We humans have inherited a turquoise globe that bears an infinite number of life forms, animals, plants and microbes, which are dependent and consequently susceptible to a dynamic atmosphere that is fuelling global warming and climate change. Amidst such forecasts of turmoil within this spherical greenhouse of life, there is an emerging need to lower the collective strength of heat-retaining emissions (greenhouse gases), by tinkering with biological systems that possess the intrinsic capacity to attenuate greenhouse gas emissions and to mitigate the ripple effects stemming from an orbiting furnace that traps heat in the form of inward-reflected solar irradiation. A potent contributor to climate change is nitrous oxide, a gas emitted from the actions of nitrifying and denitrifying bacteria on natural pools of soil nitrogen and synthetic nitrogen fertilizers, which possesses a 298 fold higher capacity to warm our planet compared to the global warming footprint of carbon dioxide. Furthermore, nitrous oxide is a gas capable of stratospheric O-zone depletion and consequently can be labeled as ‘dangerous’ for human health. One instrument of biology earmarked as a solution to the widespread application of chemical fertilizers is nitrogen fixation, nature’s way of trapping the gaseous elemental form of nitrogen in to building blocks of biomolecules.

Nitrogen fixation can be easily termed as a biological trick that utilizes elemental nitrogen to build up biochemical and genetic bricks of nature. This ingenious mechanism of milking the vast pools of nitrogen gas has slowly made inroads in to mainstream agriculture as well as its offshoot, organic agriculture, as more and more farmers are tapping the promise of nitrogen biofertilizers (biological organisms that can convert diatomic nitrogen in to usable sources of nitrogen, namely ammonia) to replenish plants with a continuous supply of nitrogen, which has a myriad of downstream synthetic applications, since without nitrogen, the backbone of proteins, the bases of nucleic acids and the rings of chlorophyll would simply not exist.

One of the most commonly used nitrogen fertilizer in contemporary agriculture is a slightly curved ‘comma’-shaped flagellated bacterium (Figure 1) of the class alpha-proteobacteria designated by the genus Azospirillum which is used for the infusion of nitrogen in to crops belonging to the family Poaceae, many of which contain the C4 photosynthesis toolkit. Where this comma-shaped bacterium really bends and defies convention is that it forms an associative symbiotic relationship with a wide variety of plants. By using a process of adsorption and anchorage, the bacterium is able to move towards the root using its propelling flagella and use its innumerable pili to live in the exudate-rich localities of the rhizosphere. The association with the roots is facilitated by a glycoprotein that is able to claw and hold on to the surface of the plant root, like a alpine mountaineer using ice screws to fasten to a steep icy mountain surface. This remarkable trick gives this bacterium the best of both worlds – free-living and symbiotic, as host specificity is lost due to the non ‘true-symbiotic’ nature of the association, i.e there is no special compartment such as a nodule formed by the association of plant and specific bacterium, and therefore the bacterium is able to colonize a range of plants and prosper in the nutrient-rich broth found on the proximities of plant roots.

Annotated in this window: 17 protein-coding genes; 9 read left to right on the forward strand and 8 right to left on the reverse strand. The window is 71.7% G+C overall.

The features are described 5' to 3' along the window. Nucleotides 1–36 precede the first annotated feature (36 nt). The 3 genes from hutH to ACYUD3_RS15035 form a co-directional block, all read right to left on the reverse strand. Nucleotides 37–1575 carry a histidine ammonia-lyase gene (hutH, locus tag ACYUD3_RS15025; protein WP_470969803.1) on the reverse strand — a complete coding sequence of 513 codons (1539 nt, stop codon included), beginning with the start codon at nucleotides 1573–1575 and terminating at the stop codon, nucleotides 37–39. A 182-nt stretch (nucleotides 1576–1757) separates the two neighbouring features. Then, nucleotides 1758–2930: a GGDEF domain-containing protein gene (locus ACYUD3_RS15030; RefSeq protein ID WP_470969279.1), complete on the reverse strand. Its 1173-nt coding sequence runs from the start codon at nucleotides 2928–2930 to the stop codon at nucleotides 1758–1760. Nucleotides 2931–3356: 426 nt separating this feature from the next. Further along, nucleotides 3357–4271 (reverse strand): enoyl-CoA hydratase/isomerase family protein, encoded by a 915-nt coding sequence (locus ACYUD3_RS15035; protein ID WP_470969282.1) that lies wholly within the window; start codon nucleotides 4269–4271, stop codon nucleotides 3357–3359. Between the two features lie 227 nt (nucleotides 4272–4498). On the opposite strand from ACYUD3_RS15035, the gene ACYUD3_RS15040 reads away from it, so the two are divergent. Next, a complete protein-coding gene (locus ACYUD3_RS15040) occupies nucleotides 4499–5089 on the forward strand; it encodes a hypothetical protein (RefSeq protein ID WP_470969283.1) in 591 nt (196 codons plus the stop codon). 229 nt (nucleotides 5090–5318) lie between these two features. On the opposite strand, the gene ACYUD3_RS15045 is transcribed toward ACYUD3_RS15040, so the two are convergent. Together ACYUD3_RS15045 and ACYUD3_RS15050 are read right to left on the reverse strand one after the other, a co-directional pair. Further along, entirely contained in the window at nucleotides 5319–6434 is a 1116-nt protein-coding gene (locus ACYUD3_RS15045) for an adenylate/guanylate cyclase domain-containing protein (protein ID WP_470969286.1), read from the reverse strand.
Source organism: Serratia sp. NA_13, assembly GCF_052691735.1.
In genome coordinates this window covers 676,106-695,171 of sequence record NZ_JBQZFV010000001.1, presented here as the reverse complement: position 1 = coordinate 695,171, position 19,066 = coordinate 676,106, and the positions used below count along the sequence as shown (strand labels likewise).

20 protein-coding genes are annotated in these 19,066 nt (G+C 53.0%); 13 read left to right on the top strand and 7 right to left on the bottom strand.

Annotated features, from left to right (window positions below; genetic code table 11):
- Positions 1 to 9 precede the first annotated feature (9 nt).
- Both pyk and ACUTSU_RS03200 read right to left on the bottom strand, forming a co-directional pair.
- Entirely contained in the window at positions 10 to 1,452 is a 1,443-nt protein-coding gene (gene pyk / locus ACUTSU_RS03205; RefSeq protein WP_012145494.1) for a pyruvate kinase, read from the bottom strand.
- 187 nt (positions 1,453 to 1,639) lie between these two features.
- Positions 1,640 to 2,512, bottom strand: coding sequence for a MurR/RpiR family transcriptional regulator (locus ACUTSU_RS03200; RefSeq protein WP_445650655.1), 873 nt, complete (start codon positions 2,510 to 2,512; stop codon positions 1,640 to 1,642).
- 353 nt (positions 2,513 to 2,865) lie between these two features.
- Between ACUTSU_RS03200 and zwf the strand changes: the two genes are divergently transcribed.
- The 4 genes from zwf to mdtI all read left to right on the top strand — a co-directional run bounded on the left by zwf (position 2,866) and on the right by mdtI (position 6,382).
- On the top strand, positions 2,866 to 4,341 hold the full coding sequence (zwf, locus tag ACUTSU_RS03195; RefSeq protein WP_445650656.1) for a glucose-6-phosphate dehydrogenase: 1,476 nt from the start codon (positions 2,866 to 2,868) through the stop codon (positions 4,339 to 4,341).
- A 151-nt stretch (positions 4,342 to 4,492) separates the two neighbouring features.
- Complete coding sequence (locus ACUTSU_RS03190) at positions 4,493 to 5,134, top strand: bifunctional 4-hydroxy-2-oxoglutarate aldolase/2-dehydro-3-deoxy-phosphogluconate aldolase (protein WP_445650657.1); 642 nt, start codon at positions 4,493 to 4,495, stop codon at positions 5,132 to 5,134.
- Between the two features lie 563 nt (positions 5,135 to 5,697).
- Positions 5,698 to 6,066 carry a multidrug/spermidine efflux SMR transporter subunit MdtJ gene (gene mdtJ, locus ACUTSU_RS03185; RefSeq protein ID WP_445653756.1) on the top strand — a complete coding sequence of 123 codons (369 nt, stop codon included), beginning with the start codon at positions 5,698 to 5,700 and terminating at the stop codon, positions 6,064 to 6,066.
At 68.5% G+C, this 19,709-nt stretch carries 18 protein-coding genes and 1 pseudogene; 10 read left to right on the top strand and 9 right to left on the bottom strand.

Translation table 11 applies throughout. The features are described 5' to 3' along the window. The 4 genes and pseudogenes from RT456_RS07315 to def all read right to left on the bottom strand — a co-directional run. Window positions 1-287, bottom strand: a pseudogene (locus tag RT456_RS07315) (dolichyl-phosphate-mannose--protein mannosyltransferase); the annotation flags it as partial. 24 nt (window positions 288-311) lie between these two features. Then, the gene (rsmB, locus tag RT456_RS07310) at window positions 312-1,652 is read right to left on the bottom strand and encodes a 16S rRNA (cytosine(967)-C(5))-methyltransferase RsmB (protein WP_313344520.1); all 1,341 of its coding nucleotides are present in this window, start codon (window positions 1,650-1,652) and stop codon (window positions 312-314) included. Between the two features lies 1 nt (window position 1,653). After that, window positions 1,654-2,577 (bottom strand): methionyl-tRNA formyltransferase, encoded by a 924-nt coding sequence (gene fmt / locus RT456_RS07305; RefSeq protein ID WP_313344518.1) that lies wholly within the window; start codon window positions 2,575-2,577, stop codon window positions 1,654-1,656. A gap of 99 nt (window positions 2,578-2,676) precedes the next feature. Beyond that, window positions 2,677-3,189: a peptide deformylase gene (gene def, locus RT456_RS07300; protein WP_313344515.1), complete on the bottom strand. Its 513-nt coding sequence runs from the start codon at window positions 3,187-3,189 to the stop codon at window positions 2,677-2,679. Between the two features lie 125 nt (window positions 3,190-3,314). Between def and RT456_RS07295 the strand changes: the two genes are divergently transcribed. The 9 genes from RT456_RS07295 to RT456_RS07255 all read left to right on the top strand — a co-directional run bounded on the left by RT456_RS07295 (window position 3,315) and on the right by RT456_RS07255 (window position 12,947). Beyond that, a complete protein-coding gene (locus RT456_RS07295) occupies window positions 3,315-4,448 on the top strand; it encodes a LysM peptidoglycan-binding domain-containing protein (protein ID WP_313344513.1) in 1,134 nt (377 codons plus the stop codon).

The name Azospirillum stems from the fusion of the terms, ‘azo’ pertaining to nitrogen and ‘spirilla’ defining a small spiral or twirl (although not strictly in the case of Azospirillum), and together they form this genus which contains six species of nitrogen fixers. Azospirillum was first isolated and identified by the father of nitrogen fixation, Martinus Beijerinck, as early as 1925. Like other diazotrophs, this genus of bacteria possesses the catalytic machinery in the form of the nitrogenase enzyme that possesses the remarkable aptitude to cleave the symmetry of diatomic nitrogen for the formation of asymmetrical ammonia. Nitrogen fixation is favored by this bacterium in nitrogen-deficient or limiting soil conditions and like any other form or subtype of the nitrogenase enzyme, this heteromeric catalytic engine requires microaerophilic conditions to transform a relatively inert pool of gas into to mobile building blocks of ammonia.